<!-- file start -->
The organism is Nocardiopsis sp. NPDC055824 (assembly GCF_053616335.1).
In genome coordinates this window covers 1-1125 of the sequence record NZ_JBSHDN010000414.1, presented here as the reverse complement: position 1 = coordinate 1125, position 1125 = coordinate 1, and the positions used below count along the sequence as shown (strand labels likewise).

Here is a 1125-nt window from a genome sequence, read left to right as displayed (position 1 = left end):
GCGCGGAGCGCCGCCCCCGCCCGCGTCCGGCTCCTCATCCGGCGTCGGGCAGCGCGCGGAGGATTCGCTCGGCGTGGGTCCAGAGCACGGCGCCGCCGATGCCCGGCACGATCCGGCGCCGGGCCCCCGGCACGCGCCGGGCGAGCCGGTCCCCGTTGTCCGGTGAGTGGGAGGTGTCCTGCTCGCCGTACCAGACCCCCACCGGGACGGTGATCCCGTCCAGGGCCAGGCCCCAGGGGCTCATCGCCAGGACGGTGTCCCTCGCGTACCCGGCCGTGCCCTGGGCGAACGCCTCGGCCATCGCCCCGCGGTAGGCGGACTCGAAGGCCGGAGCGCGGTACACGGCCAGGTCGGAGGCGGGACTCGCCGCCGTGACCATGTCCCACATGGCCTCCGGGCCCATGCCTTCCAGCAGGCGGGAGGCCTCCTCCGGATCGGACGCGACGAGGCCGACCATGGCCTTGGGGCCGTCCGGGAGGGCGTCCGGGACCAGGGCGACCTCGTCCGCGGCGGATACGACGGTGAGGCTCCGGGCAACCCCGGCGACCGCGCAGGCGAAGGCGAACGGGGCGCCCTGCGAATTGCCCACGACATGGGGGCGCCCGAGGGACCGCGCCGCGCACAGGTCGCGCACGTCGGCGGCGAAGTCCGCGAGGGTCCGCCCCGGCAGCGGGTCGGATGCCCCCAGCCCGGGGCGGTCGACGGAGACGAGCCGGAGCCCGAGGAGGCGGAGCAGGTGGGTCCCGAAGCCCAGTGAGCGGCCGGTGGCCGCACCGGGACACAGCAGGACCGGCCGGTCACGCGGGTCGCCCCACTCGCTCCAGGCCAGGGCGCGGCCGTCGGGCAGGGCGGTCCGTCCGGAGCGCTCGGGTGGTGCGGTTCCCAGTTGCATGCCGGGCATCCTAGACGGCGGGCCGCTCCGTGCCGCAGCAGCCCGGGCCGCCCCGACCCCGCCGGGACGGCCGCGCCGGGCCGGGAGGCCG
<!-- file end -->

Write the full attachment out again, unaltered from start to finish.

The organism is Nocardiopsis sp. NPDC055824 (assembly GCF_053616335.1).
In genome coordinates this window covers 1-1125 of the sequence record NZ_JBSHDN010000414.1, presented here as the reverse complement: position 1 = coordinate 1125, position 1125 = coordinate 1, and the positions used below count along the sequence as shown (strand labels likewise).

Here is a 1125-nt window from a genome sequence, read left to right as displayed (position 1 = left end):
GCGCGGAGCGCCGCCCCCGCCCGCGTCCGGCTCCTCATCCGGCGTCGGGCAGCGCGCGGAGGATTCGCTCGGCGTGGGTCCAGAGCACGGCGCCGCCGATGCCCGGCACGATCCGGCGCCGGGCCCCCGGCACGCGCCGGGCGAGCCGGTCCCCGTTGTCCGGTGAGTGGGAGGTGTCCTGCTCGCCGTACCAGACCCCCACCGGGACGGTGATCCCGTCCAGGGCCAGGCCCCAGGGGCTCATCGCCAGGACGGTGTCCCTCGCGTACCCGGCCGTGCCCTGGGCGAACGCCTCGGCCATCGCCCCGCGGTAGGCGGACTCGAAGGCCGGAGCGCGGTACACGGCCAGGTCGGAGGCGGGACTCGCCGCCGTGACCATGTCCCACATGGCCTCCGGGCCCATGCCTTCCAGCAGGCGGGAGGCCTCCTCCGGATCGGACGCGACGAGGCCGACCATGGCCTTGGGGCCGTCCGGGAGGGCGTCCGGGACCAGGGCGACCTCGTCCGCGGCGGATACGACGGTGAGGCTCCGGGCAACCCCGGCGACCGCGCAGGCGAAGGCGAACGGGGCGCCCTGCGAATTGCCCACGACATGGGGGCGCCCGAGGGACCGCGCCGCGCACAGGTCGCGCACGTCGGCGGCGAAGTCCGCGAGGGTCCGCCCCGGCAGCGGGTCGGATGCCCCCAGCCCGGGGCGGTCGACGGAGACGAGCCGGAGCCCGAGGAGGCGGAGCAGGTGGGTCCCGAAGCCCAGTGAGCGGCCGGTGGCCGCACCGGGACACAGCAGGACCGGCCGGTCACGCGGGTCGCCCCACTCGCTCCAGGCCAGGGCGCGGCCGTCGGGCAGGGCGGTCCGTCCGGAGCGCTCGGGTGGTGCGGTTCCCAGTTGCATGCCGGGCATCCTAGACGGCGGGCCGCTCCGTGCCGCAGCAGCCCGGGCCGCCCCGACCCCGCCGGGACGGCCGCGCCGGGCCGGGAGGCCG